The House of Representatives Energy and Commerce Committee (“the Committee”) circulated draft language to include in its 21st Century Cures legislation earlier this week to reform the 340B drug discount program (the “340B Program”). Although the draft 340B language was pulled from the legislation yesterday, the language proposed provides insight into what future legislative reform may include. The draft language, if adopted, would have a substantial impact on all 340B Program stakeholders, including, covered entities, contract pharmacies, 340B technology vendors, and drug manufacturers.
The draft language addressed the concerns of several Committee members during the Health Subcommittee hearing on March 24, 2015 (discussed here), including the lack of clarity surrounding the patient eligibility definition, the lack of transparency on how hospital-based covered entities use 340B savings to benefit underserved patients, and the Health Resources and Services Administration’s (“HRSA”) limited authority to issue regulations and enforce 340B Program requirements. In addition, the draft language would impose several new requirements on 340B contract pharmacy arrangements. The following summarizes several key provisions included in the draft language.
Patient Eligibility Definition
The proposed language defining “patient” did not significantly deviate from the existing definition set forth in HRSA’s 1996 guidance, but added a requirement that the patient have an “in-person” clinical or medical visit at the covered entity.
New Obligations for Covered Entities
The draft language proposed several new requirements of covered entities in order to participate in the 340B Program, including the following:
- Covered entities would pay a user fee not to exceed 0.1 percent of covered outpatient drug purchases.
- Covered entities with high volume purchases would be required to conduct an annual independent audit of the entities’ 340B Program compliance, and provide the results to the Department of Health and Human Services (“HHS”).
- Hospital-based covered entities (except for critical access hospitals) would be subject to substantial new reporting requirements, including the submission of an annual report detailing the following: (1) patient breakdown by payor and the aggregated amount of acquisition cost and reimbursement for covered outpatient drugs by payor, (2) the use of its 340B Program revenue relating to the access and provision of health care for the uninsured, underinsured, underserved and medically vulnerable, (3) its prevention of duplicate discounts, (4) the number of covered outpatient drugs dispensed by each of its contract pharmacies, (5) the amount of uncompensated care, and (6) the name of any third parties or vendors that administer its inventory management system or contract pharmacy arrangement.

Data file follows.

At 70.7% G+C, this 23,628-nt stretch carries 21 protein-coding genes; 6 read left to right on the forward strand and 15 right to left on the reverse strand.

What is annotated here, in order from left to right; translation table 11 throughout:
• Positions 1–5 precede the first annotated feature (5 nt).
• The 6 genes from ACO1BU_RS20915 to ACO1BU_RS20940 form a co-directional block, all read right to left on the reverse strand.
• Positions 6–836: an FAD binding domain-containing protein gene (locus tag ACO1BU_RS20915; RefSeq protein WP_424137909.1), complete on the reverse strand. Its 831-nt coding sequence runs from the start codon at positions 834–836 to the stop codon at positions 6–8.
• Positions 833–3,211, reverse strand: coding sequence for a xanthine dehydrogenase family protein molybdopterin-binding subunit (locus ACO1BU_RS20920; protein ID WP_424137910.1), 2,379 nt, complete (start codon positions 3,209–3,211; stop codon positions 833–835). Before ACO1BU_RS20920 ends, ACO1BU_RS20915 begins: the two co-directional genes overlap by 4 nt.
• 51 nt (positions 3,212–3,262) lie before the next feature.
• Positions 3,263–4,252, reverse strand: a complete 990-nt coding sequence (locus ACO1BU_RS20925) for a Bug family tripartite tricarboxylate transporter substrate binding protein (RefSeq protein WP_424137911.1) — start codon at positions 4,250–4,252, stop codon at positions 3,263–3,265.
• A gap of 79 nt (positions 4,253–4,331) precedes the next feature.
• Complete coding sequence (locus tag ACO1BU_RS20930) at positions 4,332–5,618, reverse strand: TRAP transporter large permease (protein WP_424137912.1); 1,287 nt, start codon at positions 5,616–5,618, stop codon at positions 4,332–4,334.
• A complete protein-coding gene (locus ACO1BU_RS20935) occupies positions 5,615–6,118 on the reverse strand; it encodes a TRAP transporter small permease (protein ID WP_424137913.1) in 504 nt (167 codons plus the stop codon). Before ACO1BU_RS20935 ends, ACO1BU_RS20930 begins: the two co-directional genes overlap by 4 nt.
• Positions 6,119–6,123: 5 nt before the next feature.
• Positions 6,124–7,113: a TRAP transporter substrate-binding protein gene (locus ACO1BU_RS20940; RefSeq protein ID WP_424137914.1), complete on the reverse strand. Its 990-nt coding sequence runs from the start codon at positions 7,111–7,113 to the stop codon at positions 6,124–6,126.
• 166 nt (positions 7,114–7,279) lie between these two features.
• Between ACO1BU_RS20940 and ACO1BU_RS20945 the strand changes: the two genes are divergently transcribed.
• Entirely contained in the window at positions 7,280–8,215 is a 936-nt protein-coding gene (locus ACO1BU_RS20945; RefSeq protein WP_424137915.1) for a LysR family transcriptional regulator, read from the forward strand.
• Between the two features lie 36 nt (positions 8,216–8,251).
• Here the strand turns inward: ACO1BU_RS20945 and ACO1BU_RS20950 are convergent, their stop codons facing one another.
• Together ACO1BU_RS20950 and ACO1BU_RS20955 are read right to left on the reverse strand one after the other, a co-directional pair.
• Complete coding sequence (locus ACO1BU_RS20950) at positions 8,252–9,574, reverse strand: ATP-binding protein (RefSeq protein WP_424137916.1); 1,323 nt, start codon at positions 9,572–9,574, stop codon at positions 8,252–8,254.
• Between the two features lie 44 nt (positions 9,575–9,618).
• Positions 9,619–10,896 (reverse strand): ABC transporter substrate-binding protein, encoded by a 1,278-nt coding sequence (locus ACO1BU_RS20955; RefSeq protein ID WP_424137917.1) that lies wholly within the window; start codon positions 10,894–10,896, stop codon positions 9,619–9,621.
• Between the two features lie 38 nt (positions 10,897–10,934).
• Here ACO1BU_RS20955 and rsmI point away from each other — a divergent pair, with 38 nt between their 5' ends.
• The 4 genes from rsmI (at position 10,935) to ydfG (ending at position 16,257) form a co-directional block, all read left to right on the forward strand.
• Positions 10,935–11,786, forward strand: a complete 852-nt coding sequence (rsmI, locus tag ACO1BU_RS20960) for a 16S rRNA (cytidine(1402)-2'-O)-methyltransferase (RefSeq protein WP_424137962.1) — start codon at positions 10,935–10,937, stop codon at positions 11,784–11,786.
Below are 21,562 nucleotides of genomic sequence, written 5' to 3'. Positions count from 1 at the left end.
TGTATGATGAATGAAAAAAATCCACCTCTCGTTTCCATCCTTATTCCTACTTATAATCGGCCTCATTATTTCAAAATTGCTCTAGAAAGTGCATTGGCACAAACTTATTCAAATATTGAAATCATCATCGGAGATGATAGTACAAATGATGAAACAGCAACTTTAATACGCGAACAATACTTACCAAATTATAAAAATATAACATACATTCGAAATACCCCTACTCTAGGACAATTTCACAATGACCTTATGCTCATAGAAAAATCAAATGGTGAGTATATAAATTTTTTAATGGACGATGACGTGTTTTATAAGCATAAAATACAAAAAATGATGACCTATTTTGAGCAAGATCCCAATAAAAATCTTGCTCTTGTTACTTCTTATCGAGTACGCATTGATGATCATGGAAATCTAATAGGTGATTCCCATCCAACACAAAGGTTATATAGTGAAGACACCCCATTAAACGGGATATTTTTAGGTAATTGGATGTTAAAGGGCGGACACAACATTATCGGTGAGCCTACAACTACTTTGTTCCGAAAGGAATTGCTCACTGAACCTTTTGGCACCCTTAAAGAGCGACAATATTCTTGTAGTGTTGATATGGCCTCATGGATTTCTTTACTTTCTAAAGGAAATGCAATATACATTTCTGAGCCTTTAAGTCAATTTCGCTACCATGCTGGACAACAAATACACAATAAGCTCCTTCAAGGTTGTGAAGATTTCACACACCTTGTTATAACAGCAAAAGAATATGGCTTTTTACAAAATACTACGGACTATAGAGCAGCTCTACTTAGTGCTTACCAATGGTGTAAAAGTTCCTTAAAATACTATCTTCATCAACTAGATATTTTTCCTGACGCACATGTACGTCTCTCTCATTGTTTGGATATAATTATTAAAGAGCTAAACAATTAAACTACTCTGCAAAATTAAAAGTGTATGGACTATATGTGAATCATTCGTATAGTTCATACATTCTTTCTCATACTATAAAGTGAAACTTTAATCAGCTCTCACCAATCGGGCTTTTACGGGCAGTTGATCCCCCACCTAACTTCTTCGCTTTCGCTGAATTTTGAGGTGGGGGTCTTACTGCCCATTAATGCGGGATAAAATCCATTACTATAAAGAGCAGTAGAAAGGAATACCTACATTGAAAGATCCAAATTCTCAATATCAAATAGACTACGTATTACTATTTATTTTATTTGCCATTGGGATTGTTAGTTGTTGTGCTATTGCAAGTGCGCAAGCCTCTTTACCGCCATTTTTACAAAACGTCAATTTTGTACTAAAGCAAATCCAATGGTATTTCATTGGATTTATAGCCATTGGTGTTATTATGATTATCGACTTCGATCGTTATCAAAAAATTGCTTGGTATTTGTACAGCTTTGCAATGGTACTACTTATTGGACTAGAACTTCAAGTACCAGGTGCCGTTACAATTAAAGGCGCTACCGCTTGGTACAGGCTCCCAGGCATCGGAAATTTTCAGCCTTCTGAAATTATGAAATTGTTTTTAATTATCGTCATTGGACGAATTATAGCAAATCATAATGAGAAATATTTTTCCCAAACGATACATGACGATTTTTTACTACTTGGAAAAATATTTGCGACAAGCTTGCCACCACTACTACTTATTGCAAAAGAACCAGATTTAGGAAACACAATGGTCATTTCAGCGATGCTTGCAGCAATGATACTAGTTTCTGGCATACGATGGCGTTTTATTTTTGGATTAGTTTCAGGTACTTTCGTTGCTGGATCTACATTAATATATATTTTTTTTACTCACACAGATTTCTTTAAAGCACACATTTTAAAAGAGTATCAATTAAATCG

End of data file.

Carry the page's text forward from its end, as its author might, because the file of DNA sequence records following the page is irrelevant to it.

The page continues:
Guidance on Contract Pharmacies
The proposed language also addressed contract pharmacies and imposed some potentially onerous obligations for covered entities and contract pharmacies. The contract pharmacy language required covered entities utilizing contract pharmacies to:
- Have a contractual agreement in place with each contract pharmacy;
- Register the contract pharmacy agreement and the contract pharmacy’s “distance” from the covered entity with HRSA;
- Ensure compliance of each contract pharmacy agreement with the requirements to prevent drug diversion and duplicate discounts;
- Develop a mechanism to track the income of the patients of the covered entity and the amount such patients pay to receive covered outpatient drugs from the contract pharmacy;
- Maintain and ensure that each contract pharmacy maintains, auditable records;
- Develop a process and conduct review of prescribing and dispensing records to identify irregularities; and
- Provide annual audits of the contract pharmacy to be conducted by an independent auditor.
Expanded HHS Authority
The proposed changes would have provided HHS with the authority to establish limits on what the uninsured pay for 340B drugs and allowed HHS to impose new penalties on covered entities for non-compliance with the 340B Program. Perhaps, most significantly, the proposed language would have given HHS the authority to issue regulations addressing several areas of the 340B Program including, but not limited to, covered entity eligibility, patient definition, contract pharmacy arrangements, covered entity reporting requirements, duplicate discounts, limits on amounts charged to uninsured patients, and penalties for non-compliance.